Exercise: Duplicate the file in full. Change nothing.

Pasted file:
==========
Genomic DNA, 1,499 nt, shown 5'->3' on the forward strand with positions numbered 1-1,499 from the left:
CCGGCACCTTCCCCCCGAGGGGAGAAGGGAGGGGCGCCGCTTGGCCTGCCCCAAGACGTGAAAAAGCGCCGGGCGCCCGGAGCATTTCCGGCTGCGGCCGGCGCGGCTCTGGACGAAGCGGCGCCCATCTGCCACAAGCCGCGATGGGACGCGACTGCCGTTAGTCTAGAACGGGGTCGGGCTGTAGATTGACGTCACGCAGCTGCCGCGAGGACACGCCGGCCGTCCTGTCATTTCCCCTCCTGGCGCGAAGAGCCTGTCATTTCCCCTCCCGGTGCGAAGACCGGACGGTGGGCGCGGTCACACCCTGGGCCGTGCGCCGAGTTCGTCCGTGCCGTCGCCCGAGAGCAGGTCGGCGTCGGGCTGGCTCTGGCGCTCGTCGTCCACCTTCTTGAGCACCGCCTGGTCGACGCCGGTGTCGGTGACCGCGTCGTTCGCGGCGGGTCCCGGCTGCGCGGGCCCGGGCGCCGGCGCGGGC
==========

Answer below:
Genomic DNA, 1,499 nt, shown 5'->3' on the forward strand with positions numbered 1-1,499 from the left:
CCGGCACCTTCCCCCCGAGGGGAGAAGGGAGGGGCGCCGCTTGGCCTGCCCCAAGACGTGAAAAAGCGCCGGGCGCCCGGAGCATTTCCGGCTGCGGCCGGCGCGGCTCTGGACGAAGCGGCGCCCATCTGCCACAAGCCGCGATGGGACGCGACTGCCGTTAGTCTAGAACGGGGTCGGGCTGTAGATTGACGTCACGCAGCTGCCGCGAGGACACGCCGGCCGTCCTGTCATTTCCCCTCCTGGCGCGAAGAGCCTGTCATTTCCCCTCCCGGTGCGAAGACCGGACGGTGGGCGCGGTCACACCCTGGGCCGTGCGCCGAGTTCGTCCGTGCCGTCGCCCGAGAGCAGGTCGGCGTCGGGCTGGCTCTGGCGCTCGTCGTCCACCTTCTTGAGCACCGCCTGGTCGACGCCGGTGTCGGTGACCGCGTCGTTCGCGGCGGGTCCCGGCTGCGCGGGCCCGGGCGCCGGCGCGGGC